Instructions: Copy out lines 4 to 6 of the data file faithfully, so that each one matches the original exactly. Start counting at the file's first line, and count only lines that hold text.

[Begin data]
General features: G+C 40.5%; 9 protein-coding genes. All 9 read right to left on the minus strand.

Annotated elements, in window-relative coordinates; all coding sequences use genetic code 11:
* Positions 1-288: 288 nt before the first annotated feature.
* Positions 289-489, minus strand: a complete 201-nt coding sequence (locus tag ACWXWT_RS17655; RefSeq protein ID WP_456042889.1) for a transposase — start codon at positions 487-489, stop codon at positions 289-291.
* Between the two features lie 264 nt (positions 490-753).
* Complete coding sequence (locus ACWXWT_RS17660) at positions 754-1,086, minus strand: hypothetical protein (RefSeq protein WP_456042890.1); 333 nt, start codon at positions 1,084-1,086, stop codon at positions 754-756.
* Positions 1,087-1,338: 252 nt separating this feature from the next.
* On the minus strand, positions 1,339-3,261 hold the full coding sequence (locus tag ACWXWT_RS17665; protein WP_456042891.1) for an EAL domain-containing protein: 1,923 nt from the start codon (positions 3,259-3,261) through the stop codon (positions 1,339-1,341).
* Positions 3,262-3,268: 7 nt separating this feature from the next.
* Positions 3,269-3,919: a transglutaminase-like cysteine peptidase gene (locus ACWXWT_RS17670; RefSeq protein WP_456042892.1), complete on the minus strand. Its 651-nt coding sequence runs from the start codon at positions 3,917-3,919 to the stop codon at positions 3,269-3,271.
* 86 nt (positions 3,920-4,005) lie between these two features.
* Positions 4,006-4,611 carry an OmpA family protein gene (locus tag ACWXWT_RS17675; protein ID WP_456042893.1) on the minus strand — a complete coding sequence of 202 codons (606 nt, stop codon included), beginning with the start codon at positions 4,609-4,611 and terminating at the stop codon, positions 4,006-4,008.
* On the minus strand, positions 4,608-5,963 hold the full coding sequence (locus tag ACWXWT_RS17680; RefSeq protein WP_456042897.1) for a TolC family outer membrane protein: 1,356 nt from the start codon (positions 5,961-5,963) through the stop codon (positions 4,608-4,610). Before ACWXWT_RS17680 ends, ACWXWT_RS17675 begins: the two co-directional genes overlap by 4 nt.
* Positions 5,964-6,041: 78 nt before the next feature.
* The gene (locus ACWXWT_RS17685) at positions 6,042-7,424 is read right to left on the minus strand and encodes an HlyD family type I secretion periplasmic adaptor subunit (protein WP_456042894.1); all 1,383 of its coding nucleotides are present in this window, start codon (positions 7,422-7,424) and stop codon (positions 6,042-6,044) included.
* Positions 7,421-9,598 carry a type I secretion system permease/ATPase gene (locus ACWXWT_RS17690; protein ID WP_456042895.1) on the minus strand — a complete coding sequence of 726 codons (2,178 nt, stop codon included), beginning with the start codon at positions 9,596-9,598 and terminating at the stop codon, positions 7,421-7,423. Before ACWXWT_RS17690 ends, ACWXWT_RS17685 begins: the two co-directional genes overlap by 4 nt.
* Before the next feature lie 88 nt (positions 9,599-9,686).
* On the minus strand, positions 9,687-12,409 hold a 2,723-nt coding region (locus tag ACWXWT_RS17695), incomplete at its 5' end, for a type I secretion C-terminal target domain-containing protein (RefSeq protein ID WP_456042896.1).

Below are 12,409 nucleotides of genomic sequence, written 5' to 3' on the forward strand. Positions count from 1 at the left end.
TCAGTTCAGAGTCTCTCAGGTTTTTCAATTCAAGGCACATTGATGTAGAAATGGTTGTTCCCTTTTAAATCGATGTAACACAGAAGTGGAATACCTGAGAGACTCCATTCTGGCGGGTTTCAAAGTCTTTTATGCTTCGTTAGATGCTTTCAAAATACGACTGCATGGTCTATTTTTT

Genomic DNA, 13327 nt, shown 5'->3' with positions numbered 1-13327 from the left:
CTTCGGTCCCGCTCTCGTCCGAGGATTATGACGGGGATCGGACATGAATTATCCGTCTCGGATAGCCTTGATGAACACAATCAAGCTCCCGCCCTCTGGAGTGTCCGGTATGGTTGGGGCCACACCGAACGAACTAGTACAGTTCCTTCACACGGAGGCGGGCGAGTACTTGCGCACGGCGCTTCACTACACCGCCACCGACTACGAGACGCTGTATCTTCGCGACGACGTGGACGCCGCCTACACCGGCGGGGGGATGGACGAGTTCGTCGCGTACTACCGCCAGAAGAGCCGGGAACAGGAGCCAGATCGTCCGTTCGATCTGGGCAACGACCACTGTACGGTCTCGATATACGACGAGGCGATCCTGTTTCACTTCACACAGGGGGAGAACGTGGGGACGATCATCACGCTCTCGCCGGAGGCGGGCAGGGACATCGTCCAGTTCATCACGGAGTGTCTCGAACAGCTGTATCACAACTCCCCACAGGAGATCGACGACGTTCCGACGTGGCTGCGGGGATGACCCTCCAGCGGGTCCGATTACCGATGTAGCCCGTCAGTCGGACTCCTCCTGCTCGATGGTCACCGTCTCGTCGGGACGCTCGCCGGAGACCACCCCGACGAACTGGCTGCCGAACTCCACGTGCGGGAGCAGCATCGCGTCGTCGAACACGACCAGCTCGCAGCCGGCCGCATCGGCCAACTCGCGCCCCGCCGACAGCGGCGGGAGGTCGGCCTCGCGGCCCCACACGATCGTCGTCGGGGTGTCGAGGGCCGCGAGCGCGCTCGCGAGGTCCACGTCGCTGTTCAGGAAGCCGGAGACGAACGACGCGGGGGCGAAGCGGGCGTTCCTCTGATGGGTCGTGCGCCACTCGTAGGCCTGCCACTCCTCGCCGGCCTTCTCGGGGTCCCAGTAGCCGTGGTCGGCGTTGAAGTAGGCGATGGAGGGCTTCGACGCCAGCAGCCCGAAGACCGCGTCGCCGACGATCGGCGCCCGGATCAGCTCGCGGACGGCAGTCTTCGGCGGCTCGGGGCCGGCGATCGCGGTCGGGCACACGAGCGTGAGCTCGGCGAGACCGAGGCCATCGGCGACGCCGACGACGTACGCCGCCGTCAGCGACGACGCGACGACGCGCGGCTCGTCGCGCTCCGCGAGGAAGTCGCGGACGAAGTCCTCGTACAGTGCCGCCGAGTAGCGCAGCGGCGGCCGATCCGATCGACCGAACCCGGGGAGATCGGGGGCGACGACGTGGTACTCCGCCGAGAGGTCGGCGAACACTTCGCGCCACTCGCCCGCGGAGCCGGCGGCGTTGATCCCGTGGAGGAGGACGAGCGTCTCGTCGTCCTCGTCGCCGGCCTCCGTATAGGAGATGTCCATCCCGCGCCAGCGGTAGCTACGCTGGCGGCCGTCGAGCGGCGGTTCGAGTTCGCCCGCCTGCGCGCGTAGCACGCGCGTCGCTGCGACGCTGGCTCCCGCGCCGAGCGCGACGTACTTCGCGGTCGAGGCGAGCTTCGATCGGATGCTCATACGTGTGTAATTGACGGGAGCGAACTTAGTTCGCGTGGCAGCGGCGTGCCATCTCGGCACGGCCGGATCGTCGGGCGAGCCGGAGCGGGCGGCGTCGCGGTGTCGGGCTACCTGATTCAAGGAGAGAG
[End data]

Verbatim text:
* Positions 289-489, minus strand: a complete 201-nt coding sequence (locus tag ACWXWT_RS17655; RefSeq protein ID WP_456042889.1) for a transposase — start codon at positions 487-489, stop codon at positions 289-291.
* Between the two features lie 264 nt (positions 490-753).
* Complete coding sequence (locus ACWXWT_RS17660) at positions 754-1,086, minus strand: hypothetical protein (RefSeq protein WP_456042890.1); 333 nt, start codon at positions 1,084-1,086, stop codon at positions 754-756.